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Once Upon a Time, There Was Mitch Ryder & the Detroit Wheels

Mitch Ryder & the Detroit Wheels was an important band that has not gotten its due. The site called “Not in the Hall of Fame” sums up the band’s importance. Indeed, it may be the key American-bred liberator of rock and roll:

Mitch Ryder and the Detroit Wheels was at its core a Rock band that was able to take the heart of 50’s Rock and Roll and take it to a more raucous level. Their reworking of earlier classics penned by African American artists were not tame versions (as was done constantly) but were Frat House versions of Blue Eyed Soul that could cross racial boundaries. Ryder was a favorite of many Heartland American artists that would come later and in a way his music was a unique bridge that found fans in the most diverse groups. (Continue Reading…)

The item says that the band may be kept out of the Rock & Roll Hall of Fame because Ryder has enemies on the board.

A bio that probably first appeared at the band’s website is a bit more restrained:

High octane, turbo, high performance, super charged MITCH RYDER & The Detroit Wheels didn’t need to hail from the Motor City for those adjectives to be tossed their way, but it was certainly appropriate that they called Motown home. It was Mitch and The Wheels who served as the musical bridge between the Motown soul factory and the high energy, take no prisoners rock ‘n’ roll that would roar out of Detroit via Iggy & The Stooges, MC5, Ted Nugent and Bob Seger. With Ryder, it wasn’t attitude or public outrage or politics that generated the charge you could simply hear it in the music. Ryder hit during the mid-’60s when AM radio was going through a golden era courtesy of Motown, Stax, the British Invasion, Aretha, JB, and any number of garage band one-hit wonders. But no one on the radio then could match Mitch and company for pure visceral excitement, no one else could make the hair stand up on the back of your neck and a wild-eyed gleam creep into your eyes because you just know that SOMETHING WAS GOING TO HAPPEN. The explosive quality was there from the very start. Listen to the way the chords introducing “Jenny Take A Ride” are chomping at the bit to swoop down into the double-time mid-section, or how John Badanjek’s thundering bass drum trigger’s the ecstatic roll that kicks off “Devil With A Blue Dress On”. (Continue Reading…)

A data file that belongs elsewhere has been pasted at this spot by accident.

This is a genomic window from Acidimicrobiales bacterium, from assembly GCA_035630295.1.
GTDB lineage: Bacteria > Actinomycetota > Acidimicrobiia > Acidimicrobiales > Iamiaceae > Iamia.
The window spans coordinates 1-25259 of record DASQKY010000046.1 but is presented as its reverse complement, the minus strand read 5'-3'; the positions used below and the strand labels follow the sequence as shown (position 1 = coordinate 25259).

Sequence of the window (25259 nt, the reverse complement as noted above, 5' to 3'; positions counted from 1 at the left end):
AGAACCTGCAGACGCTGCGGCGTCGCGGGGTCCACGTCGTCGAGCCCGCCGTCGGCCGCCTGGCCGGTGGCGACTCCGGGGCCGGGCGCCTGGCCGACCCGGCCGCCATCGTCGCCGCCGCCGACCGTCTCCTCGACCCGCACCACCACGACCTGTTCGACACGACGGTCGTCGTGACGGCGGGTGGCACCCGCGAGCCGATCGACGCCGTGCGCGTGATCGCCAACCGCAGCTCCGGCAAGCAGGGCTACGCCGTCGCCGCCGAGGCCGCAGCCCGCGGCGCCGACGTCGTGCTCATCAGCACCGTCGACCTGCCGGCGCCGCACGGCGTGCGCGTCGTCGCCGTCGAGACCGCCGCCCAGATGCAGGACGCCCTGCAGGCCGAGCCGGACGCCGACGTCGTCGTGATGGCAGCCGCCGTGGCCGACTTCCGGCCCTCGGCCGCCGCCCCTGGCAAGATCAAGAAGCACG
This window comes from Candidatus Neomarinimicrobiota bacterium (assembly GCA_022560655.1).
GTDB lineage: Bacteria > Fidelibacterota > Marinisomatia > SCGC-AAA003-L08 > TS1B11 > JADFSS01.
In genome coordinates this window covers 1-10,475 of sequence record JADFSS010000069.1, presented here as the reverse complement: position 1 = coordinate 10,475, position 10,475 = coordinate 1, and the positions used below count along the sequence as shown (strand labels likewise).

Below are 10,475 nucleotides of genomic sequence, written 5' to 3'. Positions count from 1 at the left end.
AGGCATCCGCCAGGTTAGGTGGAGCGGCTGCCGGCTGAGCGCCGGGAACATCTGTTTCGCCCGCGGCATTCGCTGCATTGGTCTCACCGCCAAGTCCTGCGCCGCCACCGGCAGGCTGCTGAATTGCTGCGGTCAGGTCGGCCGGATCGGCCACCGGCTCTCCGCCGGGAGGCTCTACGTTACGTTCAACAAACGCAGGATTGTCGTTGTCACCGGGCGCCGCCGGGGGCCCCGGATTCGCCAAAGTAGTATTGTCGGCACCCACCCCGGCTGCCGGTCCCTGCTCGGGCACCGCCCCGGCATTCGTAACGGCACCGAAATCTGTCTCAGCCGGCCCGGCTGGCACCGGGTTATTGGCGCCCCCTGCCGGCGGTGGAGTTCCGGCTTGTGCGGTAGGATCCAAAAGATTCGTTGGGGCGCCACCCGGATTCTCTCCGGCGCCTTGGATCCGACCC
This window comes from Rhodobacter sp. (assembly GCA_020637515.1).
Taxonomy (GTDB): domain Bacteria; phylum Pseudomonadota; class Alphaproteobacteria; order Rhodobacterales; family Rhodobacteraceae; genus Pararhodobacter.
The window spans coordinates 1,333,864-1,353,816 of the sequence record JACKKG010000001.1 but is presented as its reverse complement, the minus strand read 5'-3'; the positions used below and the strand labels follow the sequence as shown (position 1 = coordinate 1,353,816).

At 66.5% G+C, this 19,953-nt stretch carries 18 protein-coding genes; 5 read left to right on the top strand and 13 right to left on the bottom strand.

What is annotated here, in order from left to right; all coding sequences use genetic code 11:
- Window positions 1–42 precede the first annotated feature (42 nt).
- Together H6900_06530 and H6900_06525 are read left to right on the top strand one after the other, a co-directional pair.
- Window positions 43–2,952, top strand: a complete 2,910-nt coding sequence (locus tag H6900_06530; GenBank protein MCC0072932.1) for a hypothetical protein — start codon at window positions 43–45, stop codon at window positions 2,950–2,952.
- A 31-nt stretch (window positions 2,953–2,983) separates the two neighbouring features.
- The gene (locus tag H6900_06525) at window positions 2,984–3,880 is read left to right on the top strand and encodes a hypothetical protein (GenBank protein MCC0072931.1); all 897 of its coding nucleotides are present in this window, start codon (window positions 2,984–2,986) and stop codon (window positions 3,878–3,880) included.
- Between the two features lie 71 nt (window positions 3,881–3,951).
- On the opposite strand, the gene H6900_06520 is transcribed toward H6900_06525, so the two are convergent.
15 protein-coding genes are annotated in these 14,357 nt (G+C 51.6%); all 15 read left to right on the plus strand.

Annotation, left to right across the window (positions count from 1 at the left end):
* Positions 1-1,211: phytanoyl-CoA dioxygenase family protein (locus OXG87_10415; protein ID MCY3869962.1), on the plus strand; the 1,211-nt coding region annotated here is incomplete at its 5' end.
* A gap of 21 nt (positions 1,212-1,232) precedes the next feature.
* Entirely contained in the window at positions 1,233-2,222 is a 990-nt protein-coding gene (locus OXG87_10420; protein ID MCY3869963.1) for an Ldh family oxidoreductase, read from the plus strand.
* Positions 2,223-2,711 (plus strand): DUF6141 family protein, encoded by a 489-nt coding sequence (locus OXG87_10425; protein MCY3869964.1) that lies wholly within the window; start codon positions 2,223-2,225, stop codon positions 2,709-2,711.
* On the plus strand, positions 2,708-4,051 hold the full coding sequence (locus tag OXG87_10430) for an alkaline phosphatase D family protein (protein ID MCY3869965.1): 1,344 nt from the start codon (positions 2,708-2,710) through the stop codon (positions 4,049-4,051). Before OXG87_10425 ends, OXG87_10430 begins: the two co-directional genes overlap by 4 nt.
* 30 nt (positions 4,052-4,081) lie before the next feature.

Here are some fun facts about “Devil With a Blue Dress On.” A relatively new version of the song (followed, as always, by “Good Golly Miss Molly”) is below; I couldn’t find video of a vintage version and am not sure whether the band actually is a reincarnation of The Detroit Wheels or it’s Ryder as a solo act. “C.C. Rider” and “Jenny Take a Ride”  are above.

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Reading Music

The stories of the great bands and musicians are fascinating. Musicians as a group are brilliant, but often troubled. The combination of creativity and drama makes for great reading.

Here are some books to check out.

Duke Ellington brought class, sophistication and style to jazz which, until that point, was proudly unpolished and raucous. His story is profound. The author, Terry Teachout, also wrote "Pops," the acclaimed bio of Louis Armstrong. Click here or on the image.


What else is there to say? Here is the story behind every song written by The Beatles. Click here or on the image.


The Grateful Dead don't get enough credit for the profound nature of its lyrics. Many of the band's songs are driven by a deep and literate Americana ("I'm Uncle Sam/That's who I am/Been hidin' out/In a rock and roll band" and "Majordomo Billy Bojangles/Sit down and have a drink with me/What's this about Alabama/Keeps comin' back to me?").

David Dodd's exhaustive study tells the story, song by song. Click here or on the image.

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